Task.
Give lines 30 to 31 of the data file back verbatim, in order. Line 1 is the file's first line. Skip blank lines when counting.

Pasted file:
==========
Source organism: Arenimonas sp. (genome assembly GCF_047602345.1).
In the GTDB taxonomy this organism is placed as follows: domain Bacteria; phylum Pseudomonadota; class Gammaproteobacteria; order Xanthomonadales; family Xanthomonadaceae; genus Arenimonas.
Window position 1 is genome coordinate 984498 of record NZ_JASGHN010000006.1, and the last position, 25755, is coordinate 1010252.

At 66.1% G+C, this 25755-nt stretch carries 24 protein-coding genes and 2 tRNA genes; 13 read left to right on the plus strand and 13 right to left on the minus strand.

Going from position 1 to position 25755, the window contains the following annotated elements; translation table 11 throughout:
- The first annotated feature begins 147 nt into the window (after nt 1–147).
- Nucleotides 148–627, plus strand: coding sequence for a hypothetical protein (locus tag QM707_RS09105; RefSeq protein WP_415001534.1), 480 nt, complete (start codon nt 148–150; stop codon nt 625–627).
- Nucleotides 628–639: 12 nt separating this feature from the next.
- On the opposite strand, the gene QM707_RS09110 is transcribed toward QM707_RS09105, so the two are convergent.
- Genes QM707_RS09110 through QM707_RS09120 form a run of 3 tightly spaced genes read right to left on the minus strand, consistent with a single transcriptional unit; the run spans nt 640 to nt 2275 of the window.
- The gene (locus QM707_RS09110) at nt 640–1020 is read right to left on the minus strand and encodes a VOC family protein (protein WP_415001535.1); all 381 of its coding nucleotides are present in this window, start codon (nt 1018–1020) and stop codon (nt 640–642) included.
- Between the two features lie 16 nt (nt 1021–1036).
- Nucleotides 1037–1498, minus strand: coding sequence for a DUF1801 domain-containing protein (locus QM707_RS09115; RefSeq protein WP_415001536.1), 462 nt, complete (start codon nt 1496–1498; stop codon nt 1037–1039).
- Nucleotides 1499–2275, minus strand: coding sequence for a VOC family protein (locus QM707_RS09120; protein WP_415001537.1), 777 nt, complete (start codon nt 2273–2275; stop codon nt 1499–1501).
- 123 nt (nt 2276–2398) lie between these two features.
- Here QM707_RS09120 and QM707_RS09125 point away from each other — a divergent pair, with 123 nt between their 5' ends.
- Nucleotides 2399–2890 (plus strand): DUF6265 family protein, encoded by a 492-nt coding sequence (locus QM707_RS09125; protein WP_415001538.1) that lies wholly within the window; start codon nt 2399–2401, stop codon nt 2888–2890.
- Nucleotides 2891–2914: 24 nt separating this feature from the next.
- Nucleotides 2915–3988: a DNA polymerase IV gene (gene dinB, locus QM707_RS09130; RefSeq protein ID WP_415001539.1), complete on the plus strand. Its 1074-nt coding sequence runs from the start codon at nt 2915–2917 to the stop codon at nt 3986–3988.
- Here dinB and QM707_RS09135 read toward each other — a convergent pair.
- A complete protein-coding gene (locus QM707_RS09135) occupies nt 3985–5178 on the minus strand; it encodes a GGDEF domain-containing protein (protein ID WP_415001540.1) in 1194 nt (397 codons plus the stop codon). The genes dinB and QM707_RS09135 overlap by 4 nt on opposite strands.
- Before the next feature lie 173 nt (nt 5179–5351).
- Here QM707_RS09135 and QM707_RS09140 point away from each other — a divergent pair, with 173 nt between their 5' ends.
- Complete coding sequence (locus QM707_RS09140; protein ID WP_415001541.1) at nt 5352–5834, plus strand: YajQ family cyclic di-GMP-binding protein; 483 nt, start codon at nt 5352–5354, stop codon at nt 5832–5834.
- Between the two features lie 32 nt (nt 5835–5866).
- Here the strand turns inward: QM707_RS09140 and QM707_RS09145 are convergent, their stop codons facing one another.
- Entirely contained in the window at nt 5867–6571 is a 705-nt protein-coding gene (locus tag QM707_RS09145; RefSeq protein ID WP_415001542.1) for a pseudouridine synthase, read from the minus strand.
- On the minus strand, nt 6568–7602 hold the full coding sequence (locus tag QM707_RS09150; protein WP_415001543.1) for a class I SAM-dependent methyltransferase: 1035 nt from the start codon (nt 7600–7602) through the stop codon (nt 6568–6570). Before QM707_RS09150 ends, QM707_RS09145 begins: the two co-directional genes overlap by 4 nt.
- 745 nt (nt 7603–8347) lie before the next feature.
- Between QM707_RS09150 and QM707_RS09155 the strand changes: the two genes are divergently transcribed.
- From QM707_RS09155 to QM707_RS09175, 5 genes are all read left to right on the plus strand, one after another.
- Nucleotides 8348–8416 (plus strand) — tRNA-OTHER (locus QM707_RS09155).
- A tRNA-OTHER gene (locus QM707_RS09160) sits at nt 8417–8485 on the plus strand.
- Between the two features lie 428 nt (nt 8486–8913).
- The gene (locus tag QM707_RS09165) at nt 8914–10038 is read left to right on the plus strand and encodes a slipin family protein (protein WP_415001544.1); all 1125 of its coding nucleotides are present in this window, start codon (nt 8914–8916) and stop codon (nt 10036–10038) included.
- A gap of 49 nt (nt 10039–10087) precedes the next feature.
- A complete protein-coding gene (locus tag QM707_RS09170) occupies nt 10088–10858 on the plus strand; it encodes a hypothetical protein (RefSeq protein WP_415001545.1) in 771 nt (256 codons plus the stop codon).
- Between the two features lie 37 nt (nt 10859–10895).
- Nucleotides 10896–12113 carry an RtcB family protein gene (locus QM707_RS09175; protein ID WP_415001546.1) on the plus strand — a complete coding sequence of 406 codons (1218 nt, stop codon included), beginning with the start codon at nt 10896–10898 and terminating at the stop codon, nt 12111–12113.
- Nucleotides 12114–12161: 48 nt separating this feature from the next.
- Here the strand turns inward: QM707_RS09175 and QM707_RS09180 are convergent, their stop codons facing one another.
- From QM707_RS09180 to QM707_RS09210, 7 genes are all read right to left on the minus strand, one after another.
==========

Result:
- Between QM707_RS09150 and QM707_RS09155 the strand changes: the two genes are divergently transcribed.
- From QM707_RS09155 to QM707_RS09175, 5 genes are all read left to right on the plus strand, one after another.